Article by William Martin | Owl Staff

All of you struggling poets out there have likely drawn influence from a number of sources, those household names of great historical significance. And, indeed, there is a lot of fulfillment to be gained through studying their work.

However, “the trouble with life is that we imagine a fulfillment we can never have.” Maryland’s Poet Laureate Professor Stanley Plumly used this T.S. Elliott quote to explain his thoughts on who poetry is truly meant for.

What is a Poet Laureate, you may ask? It is the title granted to a poet officially appointed by the government or an established institution. The Poet Laureate is required to compose work for special occasions or events, often nationally, to better the public’s appreciation of poetry as a valid art form. At the highest level of importance is the United States Poet Laureate, but every state has one.

Plumly, appointed by Governor O’Malley in 2009, has taught at more than a dozen universities and given an estimated 25,000 readings. Among the collection of his own poetic works are Out-of-the-Body Travel, Boy on the Step, and Orphan Hours.

As a speaker who has visited various universities and schools from varying demographics Plumly is surprised by “how fascinated they all are for this kind of thing, and it had nothing to do with my writing.”

He adds, “You really have to be fascinated by this kind of language,” implying that whether or not his poetry in particular is influencing our perception, poetry is a language that requires a particular finesse. We all have that one piece that really speaks to us. Plumly states, “[Do not] give up on writing good poems, which means rewriting them until they’re right. It has to work for the audience; it has to be art…and art demands an audience.”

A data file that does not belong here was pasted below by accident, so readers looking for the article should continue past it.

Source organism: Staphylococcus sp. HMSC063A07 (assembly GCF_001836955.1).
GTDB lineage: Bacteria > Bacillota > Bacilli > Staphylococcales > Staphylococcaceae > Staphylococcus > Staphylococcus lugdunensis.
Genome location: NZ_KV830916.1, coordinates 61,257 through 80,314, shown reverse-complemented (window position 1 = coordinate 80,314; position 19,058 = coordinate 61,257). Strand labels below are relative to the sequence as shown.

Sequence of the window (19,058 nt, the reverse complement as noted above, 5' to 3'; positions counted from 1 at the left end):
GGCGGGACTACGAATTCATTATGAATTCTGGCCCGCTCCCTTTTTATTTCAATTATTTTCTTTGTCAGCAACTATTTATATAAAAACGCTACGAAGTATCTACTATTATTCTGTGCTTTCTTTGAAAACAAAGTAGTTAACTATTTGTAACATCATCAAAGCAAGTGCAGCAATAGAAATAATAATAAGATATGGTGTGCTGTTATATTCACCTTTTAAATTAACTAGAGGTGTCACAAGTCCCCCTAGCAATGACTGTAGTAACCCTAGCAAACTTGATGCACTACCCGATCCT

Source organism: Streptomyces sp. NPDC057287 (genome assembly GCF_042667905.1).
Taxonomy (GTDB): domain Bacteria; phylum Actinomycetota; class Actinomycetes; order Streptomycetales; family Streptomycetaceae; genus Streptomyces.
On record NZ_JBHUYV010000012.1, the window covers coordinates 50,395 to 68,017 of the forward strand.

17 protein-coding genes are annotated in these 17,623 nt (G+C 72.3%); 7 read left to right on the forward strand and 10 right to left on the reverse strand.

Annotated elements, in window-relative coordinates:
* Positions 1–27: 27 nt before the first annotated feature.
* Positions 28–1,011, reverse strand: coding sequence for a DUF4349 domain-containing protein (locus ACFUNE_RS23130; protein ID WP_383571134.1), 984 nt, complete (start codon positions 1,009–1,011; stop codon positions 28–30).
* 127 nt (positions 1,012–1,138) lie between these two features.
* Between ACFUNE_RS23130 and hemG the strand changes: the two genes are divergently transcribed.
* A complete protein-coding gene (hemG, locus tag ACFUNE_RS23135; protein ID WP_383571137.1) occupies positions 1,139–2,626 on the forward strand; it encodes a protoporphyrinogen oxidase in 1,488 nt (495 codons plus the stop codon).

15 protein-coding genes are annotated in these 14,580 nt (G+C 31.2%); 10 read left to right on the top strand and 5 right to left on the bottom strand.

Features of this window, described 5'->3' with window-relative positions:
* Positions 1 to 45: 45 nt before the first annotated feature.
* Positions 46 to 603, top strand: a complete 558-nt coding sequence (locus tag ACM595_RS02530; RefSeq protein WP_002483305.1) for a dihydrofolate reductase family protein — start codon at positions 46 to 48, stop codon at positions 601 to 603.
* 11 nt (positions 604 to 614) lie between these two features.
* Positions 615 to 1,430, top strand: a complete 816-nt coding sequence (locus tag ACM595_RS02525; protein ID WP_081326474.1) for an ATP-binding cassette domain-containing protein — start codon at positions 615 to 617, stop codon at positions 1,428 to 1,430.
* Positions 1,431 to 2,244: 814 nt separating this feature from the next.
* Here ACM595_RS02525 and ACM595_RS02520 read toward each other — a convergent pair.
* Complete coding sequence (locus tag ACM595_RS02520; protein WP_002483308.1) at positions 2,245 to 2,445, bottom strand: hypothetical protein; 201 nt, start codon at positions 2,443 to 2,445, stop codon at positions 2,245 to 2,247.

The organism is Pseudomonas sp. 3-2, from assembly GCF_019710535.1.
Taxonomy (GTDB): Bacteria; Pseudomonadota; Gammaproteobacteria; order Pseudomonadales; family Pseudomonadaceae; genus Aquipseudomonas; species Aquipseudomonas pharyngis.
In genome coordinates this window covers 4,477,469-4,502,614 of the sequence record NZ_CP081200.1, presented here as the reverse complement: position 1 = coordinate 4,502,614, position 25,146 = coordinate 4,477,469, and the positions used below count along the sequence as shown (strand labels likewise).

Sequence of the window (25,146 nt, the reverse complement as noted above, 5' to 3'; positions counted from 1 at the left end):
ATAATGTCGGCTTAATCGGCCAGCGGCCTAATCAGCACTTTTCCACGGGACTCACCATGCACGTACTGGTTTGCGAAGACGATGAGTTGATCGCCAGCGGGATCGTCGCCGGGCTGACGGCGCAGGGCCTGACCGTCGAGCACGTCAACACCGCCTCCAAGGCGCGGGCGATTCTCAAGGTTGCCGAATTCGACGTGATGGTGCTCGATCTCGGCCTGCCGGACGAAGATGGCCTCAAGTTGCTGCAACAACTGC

Plumly is not the only local expert to emphasize the importance of this art form. Professor Colleen Webster, who teaches Poetry I, II, and III at Harford Community College, enjoys poetry as “a distillation of experience in original and vigorous language, as an art form,” echoing Plumly’s words.

My own experience as a writer, however, has demonstrated that people will not investigate and become fascinated by such art if they are unaware of its existence. Here at HCC, we have a new registered student organization called the Ink Blot Club.

“[Do not] give up on writing good poems, which means rewriting them until they’re right.”

According to faculty advisor Laura Fox, the club is “…a student writing group whose purpose is to support and encourage each other. All writers are welcome.”

The club focuses on fiction, creative non-fiction, poetry, and plays. To find out more about this organization, check out “How to Start a Student Organization” on the next page.

As we go about pursuing our poetic aspirations, I highly recommend Plumly’s work and ideas. He offers a perspective that goes beyond the names we’ve all heard but captivates us in all the same ways.

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